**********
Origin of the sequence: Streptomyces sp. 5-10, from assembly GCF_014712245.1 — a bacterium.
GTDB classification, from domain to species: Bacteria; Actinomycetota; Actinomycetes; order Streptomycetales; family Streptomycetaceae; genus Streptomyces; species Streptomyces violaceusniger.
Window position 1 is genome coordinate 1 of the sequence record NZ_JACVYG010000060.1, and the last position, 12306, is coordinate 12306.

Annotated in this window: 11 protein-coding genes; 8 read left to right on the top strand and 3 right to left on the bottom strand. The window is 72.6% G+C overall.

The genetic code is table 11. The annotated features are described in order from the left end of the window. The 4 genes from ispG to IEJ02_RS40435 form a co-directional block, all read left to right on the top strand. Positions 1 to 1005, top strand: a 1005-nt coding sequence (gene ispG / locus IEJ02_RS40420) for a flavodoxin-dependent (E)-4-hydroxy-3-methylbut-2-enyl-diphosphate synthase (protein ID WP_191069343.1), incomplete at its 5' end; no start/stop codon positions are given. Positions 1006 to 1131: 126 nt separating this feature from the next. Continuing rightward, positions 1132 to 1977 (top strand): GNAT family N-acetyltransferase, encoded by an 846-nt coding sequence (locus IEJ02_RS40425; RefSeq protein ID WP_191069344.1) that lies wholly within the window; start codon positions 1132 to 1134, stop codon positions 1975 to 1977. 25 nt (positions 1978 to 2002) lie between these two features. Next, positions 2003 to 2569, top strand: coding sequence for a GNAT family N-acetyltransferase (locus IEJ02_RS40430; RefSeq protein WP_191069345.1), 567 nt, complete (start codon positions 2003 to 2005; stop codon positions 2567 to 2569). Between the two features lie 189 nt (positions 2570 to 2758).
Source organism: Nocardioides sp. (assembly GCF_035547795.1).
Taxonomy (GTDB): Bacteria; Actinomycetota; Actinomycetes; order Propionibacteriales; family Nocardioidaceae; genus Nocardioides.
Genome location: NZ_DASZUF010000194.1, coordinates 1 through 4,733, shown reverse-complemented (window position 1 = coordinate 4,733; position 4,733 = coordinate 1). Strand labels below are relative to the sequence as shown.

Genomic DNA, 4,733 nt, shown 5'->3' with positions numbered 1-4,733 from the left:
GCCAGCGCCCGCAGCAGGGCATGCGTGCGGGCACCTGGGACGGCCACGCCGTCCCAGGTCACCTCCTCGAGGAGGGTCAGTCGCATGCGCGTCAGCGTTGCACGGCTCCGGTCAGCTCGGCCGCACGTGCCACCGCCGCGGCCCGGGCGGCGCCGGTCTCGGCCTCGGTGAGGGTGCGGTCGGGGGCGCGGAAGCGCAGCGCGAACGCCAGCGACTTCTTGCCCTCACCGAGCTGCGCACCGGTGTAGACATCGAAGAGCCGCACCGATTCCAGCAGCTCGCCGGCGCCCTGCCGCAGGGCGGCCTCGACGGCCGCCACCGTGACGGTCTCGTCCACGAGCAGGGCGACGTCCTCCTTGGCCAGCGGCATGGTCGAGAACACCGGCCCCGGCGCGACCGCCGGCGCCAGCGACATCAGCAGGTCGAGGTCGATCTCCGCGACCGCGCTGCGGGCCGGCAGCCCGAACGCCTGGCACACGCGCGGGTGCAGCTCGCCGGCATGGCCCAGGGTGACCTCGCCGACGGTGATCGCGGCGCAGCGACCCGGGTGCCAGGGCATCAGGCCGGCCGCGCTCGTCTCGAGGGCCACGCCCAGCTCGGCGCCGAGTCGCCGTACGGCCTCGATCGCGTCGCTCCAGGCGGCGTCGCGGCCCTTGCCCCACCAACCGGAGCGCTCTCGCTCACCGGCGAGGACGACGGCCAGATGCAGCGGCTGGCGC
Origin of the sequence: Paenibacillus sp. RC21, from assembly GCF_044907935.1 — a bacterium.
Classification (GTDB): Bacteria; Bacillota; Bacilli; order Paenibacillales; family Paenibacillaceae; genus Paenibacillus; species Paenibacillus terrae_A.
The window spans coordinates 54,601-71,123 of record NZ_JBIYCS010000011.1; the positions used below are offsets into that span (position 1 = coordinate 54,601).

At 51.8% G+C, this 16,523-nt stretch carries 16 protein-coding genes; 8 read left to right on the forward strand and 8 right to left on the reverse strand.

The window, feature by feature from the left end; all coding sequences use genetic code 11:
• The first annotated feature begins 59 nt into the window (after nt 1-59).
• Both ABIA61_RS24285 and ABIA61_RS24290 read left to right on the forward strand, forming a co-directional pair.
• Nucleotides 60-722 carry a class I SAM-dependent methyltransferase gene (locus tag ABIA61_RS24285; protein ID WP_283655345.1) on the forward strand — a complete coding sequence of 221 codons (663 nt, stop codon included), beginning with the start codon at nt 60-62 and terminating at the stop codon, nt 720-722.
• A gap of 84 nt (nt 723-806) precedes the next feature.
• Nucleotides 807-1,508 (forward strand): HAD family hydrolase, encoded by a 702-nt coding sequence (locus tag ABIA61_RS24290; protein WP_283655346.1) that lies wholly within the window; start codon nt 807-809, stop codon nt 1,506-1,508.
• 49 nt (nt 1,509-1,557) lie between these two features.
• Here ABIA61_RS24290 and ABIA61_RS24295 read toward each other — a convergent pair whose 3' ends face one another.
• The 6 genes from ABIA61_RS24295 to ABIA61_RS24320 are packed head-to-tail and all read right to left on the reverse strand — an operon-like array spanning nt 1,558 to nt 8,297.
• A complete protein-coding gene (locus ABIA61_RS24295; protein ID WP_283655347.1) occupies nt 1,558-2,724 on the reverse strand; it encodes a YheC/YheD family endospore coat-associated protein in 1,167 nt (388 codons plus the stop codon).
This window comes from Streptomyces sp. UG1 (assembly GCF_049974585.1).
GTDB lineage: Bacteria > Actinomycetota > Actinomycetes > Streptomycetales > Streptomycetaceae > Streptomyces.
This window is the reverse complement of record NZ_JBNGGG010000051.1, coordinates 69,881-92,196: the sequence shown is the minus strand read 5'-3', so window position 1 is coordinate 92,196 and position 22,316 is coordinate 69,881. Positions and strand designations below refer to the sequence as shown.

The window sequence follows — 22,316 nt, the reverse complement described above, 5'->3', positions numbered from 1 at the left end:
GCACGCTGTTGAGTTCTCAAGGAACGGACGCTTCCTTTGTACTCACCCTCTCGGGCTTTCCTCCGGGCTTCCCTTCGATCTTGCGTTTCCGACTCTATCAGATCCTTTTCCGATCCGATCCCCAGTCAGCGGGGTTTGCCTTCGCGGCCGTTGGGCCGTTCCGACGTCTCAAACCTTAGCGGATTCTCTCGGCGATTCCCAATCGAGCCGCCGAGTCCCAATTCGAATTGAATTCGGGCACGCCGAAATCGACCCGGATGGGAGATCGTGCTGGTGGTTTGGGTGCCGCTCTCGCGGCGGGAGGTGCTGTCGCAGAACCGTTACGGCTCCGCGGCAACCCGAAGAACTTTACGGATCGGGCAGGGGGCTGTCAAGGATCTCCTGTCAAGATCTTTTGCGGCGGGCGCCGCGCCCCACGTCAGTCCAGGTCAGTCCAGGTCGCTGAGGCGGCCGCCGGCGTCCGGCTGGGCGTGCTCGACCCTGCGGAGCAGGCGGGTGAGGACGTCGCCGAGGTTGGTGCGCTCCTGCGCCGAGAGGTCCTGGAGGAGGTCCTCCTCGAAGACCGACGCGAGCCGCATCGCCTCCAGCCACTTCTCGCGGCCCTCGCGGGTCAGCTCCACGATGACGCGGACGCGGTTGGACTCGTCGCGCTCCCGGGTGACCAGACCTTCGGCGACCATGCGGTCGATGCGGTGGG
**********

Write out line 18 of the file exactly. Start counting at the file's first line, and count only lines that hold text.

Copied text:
• Nucleotides 60-722 carry a class I SAM-dependent methyltransferase gene (locus tag ABIA61_RS24285; protein ID WP_283655345.1) on the forward strand — a complete coding sequence of 221 codons (663 nt, stop codon included), beginning with the start codon at nt 60-62 and terminating at the stop codon, nt 720-722.